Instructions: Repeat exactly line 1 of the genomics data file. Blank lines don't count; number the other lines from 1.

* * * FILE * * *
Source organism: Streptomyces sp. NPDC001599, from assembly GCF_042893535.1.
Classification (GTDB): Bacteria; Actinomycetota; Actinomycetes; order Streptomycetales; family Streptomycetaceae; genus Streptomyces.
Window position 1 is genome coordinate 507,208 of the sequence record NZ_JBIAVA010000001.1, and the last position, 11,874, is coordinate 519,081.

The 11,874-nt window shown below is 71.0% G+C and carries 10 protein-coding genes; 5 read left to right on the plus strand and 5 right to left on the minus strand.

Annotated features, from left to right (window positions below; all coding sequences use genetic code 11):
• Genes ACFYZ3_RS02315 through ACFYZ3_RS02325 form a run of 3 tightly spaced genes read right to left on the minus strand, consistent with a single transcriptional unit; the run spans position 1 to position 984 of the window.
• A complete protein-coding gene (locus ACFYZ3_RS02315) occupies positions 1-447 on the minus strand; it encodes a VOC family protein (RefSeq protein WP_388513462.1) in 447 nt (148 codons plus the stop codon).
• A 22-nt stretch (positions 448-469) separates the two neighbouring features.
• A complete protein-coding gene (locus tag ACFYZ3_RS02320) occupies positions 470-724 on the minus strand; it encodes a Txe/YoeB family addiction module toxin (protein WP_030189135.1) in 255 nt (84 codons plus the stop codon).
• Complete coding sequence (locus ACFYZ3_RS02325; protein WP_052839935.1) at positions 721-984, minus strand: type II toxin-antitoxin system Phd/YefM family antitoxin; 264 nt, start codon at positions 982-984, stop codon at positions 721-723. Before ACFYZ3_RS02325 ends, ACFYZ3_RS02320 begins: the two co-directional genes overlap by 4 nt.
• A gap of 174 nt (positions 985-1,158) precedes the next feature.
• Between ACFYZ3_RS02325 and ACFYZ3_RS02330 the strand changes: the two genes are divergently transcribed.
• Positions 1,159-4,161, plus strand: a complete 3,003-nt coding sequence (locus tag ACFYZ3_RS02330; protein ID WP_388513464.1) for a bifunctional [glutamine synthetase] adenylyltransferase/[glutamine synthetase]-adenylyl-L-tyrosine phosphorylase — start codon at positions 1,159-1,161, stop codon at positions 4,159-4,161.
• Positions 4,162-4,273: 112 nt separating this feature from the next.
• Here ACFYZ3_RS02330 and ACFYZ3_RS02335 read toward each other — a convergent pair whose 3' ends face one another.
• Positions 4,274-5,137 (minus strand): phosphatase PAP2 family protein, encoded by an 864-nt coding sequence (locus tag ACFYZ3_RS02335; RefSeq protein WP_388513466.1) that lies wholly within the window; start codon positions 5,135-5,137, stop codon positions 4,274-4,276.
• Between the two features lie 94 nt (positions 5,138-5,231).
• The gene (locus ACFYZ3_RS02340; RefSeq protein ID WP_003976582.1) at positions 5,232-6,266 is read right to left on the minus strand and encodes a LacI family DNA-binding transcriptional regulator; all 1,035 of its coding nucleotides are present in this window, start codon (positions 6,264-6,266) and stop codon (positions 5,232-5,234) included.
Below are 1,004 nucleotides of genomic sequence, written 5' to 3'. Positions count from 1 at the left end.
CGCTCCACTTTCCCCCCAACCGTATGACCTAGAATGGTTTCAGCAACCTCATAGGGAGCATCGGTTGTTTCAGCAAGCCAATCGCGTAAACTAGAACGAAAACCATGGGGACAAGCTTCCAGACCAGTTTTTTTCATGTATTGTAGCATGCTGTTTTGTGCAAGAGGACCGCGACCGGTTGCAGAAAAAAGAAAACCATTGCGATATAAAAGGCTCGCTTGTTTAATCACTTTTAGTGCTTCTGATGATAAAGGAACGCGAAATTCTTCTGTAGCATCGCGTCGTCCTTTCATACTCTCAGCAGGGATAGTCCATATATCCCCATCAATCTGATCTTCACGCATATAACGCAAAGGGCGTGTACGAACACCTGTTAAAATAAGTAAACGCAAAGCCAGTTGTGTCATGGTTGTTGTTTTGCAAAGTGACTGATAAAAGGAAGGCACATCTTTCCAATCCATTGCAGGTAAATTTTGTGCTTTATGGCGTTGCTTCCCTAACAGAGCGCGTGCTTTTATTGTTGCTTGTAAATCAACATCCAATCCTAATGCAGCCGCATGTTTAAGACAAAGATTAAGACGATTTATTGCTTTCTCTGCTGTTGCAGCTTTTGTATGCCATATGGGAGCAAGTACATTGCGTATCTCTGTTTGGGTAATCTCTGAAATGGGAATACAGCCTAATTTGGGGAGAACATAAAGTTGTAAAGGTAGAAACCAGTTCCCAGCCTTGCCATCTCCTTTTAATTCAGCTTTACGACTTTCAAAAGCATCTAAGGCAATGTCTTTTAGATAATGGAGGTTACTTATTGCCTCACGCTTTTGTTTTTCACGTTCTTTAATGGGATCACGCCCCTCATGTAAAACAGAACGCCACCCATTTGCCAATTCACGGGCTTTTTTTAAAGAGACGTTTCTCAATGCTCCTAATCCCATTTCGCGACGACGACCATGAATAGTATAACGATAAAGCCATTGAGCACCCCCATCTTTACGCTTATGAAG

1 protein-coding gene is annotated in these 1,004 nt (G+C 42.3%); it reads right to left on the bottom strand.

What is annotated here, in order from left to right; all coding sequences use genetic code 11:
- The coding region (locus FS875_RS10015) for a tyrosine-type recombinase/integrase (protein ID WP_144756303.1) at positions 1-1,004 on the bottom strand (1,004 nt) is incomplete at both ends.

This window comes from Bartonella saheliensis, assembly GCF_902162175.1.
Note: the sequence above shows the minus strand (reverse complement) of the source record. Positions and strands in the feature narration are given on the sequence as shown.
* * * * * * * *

Source organism: Streptomyces sp. NPDC001599, from assembly GCF_042893535.1.